New Jersey Democrats Send Christie Gay-Marriage Bill He Promises to Veto
The Assembly voted in favor of the bill, 42-33, after the Senate approved it on Feb. 13 by 24-16. Sponsors said they will work to gather the votes to override a veto. Seven states already allow same-sex weddings.
Democrats in New Jersey have made legalizing same-sex marriage a priority, two years after they failed to pass a similar bill supported by then-Governor Jon Corzine, a Democrat. Christie, 49, a first-term Republican, has said he believes marriage should be between a man and a woman, and wants voters to decide the issue in a referendum.
Governor Christine Gregoire signed a bill this week making Washington the seventh state to grant same-sex couples the right to marry. New York, Massachusetts, Connecticut, Iowa, New Hampshire, Vermont and the District of Columbia already permit same-sex weddings.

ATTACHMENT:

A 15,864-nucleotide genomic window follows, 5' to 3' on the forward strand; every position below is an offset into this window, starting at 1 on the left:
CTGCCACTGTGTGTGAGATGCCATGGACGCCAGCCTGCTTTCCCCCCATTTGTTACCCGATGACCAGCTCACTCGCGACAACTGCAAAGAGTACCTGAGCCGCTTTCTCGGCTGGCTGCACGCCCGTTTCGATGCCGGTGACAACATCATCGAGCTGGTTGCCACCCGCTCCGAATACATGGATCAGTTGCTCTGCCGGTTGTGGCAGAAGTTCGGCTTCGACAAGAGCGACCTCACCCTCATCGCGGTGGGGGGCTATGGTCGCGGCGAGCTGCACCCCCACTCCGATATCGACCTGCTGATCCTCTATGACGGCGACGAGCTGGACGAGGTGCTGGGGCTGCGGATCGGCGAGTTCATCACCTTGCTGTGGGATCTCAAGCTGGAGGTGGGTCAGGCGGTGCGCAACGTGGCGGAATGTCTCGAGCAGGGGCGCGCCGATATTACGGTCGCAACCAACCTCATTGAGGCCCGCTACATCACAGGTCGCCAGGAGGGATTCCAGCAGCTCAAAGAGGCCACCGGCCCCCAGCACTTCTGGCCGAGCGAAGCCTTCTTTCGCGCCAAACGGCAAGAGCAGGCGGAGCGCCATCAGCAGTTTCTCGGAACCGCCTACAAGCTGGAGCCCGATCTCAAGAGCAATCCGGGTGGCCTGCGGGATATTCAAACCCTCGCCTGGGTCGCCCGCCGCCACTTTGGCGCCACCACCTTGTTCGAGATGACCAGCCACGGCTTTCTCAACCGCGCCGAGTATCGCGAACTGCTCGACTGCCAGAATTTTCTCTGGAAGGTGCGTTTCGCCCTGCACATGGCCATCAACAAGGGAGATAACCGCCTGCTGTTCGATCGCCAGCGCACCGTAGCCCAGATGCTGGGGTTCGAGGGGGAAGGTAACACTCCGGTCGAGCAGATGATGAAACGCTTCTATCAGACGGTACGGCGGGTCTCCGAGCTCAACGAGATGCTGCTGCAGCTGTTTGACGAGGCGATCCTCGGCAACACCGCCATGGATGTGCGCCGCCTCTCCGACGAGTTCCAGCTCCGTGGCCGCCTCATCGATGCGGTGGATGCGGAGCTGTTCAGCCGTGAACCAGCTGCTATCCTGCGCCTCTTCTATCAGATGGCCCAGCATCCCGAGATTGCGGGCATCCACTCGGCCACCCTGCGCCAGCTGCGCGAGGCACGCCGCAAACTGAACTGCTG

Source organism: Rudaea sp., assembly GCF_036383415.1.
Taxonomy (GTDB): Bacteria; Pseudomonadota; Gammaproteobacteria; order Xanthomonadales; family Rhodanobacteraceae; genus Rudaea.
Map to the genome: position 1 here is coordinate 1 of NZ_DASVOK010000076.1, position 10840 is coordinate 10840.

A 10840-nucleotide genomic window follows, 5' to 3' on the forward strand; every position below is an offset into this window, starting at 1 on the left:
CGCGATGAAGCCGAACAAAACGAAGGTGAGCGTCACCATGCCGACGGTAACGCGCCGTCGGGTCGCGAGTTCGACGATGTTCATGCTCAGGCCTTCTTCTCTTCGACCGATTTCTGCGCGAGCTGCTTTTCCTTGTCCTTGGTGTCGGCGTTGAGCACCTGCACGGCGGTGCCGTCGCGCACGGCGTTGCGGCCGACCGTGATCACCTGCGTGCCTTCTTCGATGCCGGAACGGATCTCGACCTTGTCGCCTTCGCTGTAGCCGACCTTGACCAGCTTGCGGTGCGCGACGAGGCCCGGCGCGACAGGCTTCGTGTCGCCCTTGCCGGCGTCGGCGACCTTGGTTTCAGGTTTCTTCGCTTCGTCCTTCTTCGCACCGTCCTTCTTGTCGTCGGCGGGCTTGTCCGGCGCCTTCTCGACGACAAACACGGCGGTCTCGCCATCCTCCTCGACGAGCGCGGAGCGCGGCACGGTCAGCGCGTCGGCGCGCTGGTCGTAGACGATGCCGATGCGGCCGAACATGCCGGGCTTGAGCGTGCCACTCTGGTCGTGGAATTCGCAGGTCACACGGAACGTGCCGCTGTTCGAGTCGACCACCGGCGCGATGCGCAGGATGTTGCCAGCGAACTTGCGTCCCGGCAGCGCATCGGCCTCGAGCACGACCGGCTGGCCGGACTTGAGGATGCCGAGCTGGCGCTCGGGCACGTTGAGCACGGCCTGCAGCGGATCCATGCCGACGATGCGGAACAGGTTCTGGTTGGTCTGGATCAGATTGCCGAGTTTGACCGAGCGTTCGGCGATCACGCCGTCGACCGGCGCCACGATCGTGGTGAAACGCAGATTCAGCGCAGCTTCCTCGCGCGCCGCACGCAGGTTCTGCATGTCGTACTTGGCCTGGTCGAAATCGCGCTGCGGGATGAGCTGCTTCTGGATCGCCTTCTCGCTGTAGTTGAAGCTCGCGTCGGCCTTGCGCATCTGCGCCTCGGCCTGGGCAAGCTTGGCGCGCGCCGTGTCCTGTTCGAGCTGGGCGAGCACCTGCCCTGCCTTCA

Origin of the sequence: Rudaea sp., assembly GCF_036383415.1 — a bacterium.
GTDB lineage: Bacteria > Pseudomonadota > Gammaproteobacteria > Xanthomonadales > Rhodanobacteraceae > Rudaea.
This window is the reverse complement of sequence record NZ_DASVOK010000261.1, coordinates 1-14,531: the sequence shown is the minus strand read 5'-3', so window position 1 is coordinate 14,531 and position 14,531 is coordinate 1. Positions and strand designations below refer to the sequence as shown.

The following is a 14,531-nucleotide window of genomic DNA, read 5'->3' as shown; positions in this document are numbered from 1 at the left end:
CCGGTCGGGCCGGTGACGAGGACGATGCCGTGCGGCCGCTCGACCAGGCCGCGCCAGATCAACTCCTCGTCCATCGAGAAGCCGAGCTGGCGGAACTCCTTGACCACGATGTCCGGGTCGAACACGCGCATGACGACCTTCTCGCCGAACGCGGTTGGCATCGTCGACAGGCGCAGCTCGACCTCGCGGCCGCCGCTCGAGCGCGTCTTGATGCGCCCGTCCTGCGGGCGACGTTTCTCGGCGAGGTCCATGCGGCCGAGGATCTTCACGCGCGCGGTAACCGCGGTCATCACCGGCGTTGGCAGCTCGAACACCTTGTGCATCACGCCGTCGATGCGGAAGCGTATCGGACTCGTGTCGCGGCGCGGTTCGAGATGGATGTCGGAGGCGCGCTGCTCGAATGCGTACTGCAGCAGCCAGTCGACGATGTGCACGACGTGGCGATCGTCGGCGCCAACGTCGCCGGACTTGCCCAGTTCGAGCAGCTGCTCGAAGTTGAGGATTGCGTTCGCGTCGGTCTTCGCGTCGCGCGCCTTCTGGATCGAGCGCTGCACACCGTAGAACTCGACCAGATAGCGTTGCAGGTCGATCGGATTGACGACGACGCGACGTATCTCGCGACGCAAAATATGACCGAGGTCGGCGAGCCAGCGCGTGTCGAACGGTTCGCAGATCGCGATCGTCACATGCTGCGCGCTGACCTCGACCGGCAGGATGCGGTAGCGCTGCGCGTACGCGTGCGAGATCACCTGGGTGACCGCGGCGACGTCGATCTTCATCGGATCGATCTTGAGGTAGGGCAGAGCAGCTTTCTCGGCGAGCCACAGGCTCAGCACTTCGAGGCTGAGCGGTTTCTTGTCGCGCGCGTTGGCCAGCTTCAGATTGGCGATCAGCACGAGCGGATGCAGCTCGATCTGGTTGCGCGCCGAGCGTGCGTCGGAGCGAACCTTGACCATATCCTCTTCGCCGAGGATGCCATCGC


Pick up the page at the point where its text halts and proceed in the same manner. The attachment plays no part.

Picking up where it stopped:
Maryland’s House of Delegates, which last year stood in the way of gay marriage legislation, is set to vote on a similar measure as soon as this week.
Voters nationwide have rejected gay marriage in all 31 referendums on the issue. Democrats in New Jersey say marriage is a civil right that shouldn’t be subject to a popular vote. Senate President Stephen Sweeney, a West Deptford Democrat, said this week “there’s not a chance in hell” he’d post a referendum bill.
Democrats control the Senate, 24-16, and the Assembly, 48-32. For an override, they would need a two-thirds majority, or 27 supporters in the Senate and 54 in the Assembly.
“They are going to be nowhere near the votes to override in either chamber,” Christie said Feb. 14 in his Trenton office.
“Believe me, I will take very swift action on the bill,” he said. “And we can move on to the things the people of New Jersey say are most important to them, which are creating jobs, lowering taxes and continuing the New Jersey comeback.”
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